|scientific name Pseudothyatira cymatophoroides |
common name Tufted Thyatirid
Deciduous forest and shrubland.
Adults are present in Alberta early June -early September, with the main flight in June and July.
A medium-size (3.8-4.4 cm wingspan) moth, with two very different forms. The nominate form has violet grey-brown forewings with a black antemedian band and basal spot with dark purple-grey between the two. There is a small black patch at the anal angle, bordered on the inner edge with white and along the lower edge with cinnamon. A series of small black dots or wedges marks the outer margin at the veins. The hindwings are grey. Form expultrix lacks stong contrasting markings. It is grey-brown with lighter pink-brown in the basal area, around the orbicular-reniform area and at the anal angle. The reniform and orbicular are each indicated by a small brown spot. The antennae are simple and the sexes are similar.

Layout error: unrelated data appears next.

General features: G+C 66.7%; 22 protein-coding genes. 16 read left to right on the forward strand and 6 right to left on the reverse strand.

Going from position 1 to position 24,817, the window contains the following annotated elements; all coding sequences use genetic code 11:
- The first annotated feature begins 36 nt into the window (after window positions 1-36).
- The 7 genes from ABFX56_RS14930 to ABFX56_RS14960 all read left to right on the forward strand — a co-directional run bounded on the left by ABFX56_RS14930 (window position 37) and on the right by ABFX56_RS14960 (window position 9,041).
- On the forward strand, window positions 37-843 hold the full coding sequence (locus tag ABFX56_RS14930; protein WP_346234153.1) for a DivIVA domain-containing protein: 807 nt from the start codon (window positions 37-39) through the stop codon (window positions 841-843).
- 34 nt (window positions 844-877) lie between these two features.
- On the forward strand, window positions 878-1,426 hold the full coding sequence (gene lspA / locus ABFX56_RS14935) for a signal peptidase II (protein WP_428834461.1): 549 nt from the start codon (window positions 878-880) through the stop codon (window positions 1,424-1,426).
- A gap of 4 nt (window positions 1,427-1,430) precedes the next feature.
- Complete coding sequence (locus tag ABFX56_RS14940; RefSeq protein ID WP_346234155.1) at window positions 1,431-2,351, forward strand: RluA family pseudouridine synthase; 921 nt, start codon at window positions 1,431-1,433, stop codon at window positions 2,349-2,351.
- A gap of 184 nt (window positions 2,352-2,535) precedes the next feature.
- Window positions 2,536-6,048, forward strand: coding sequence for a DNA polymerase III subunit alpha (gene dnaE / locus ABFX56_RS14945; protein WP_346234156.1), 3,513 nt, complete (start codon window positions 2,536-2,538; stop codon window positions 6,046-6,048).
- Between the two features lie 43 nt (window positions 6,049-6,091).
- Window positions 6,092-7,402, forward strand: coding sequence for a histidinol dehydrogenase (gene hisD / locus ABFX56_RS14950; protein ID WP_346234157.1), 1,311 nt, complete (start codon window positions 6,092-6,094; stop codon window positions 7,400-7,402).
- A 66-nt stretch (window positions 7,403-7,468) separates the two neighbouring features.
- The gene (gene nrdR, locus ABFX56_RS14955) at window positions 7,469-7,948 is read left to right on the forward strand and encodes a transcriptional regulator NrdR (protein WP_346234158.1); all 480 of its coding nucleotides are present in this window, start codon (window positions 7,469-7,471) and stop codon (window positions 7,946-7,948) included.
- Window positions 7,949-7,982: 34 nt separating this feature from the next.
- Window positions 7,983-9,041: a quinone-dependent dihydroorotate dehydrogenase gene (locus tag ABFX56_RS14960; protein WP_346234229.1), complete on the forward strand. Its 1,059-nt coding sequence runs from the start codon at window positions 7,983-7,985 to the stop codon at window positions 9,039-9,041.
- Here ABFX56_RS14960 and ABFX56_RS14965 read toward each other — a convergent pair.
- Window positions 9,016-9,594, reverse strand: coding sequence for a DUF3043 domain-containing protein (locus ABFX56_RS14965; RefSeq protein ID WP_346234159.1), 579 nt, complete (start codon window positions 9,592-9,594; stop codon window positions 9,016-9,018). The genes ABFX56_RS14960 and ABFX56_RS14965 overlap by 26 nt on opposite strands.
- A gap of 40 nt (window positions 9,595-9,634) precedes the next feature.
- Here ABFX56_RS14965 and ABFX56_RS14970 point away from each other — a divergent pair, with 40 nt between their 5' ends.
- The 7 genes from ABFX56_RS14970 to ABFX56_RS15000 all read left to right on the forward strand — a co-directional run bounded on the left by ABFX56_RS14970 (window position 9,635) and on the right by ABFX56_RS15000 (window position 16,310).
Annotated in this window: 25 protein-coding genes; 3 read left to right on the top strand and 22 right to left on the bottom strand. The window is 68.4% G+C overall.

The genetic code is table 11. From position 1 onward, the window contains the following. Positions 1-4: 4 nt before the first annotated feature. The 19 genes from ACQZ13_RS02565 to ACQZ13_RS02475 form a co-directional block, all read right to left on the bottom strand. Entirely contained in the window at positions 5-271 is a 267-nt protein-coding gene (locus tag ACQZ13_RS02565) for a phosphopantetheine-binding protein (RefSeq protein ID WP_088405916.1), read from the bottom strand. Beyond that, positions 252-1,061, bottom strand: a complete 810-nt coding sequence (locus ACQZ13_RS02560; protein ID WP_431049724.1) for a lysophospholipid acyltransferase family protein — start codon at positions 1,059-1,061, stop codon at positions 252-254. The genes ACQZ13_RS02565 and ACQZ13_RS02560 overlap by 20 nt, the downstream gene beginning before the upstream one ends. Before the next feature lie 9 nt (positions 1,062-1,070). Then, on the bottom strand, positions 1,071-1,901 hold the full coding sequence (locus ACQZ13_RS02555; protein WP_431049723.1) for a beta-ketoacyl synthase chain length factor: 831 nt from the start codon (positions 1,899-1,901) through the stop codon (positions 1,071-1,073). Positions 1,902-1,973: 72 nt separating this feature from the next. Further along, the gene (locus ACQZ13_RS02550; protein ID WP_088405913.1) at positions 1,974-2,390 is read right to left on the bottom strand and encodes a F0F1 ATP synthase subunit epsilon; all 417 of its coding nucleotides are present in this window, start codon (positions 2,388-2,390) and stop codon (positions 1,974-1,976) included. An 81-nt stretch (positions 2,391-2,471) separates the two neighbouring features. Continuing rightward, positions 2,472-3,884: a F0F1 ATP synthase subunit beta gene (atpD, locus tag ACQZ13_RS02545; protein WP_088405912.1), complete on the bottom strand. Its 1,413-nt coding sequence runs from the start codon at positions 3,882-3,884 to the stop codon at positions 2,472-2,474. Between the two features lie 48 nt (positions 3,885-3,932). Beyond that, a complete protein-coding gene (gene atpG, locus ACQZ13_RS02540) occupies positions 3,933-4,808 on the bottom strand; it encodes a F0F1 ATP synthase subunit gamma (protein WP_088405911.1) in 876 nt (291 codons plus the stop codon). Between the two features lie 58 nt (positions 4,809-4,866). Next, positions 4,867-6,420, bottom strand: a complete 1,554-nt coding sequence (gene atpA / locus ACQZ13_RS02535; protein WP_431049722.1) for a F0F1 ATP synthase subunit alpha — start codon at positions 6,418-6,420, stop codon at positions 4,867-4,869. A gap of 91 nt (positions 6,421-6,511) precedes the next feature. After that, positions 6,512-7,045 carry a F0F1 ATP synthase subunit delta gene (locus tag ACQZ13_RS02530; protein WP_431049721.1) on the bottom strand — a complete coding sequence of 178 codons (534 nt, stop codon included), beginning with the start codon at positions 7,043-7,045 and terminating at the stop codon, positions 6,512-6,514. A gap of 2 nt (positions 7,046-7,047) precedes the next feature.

The Tufted Thyatirid is nocturnal and comes to light. The larvae are solitary defoliators on deciduous trees and shrubs. Adults have an unusually extended flight period, and it is possible that there is at least a partial second brood.
A fairly common widespread species; no concerns.
No specific Alberta data. In the Prairie Provinces they are reported to feed mainly on alder (Alnus) and birch (Betula) (Prentice, 1963 ). Elsewhere a wide variety of deciduous trees and shrubs have been recorded as larval hosts.
Newfoundland west to Vancouver Island, north almost to the Northwest Territories and south to the Gulf of Mexico. They are found in wooded or shrubby places throughout Alberta, from the valleys of the arid southern Grasslands Region north across the Aspen Parklands and Boreal Forest to the Lake Athabasca and Zama City areas, and in the foothills and mountains.
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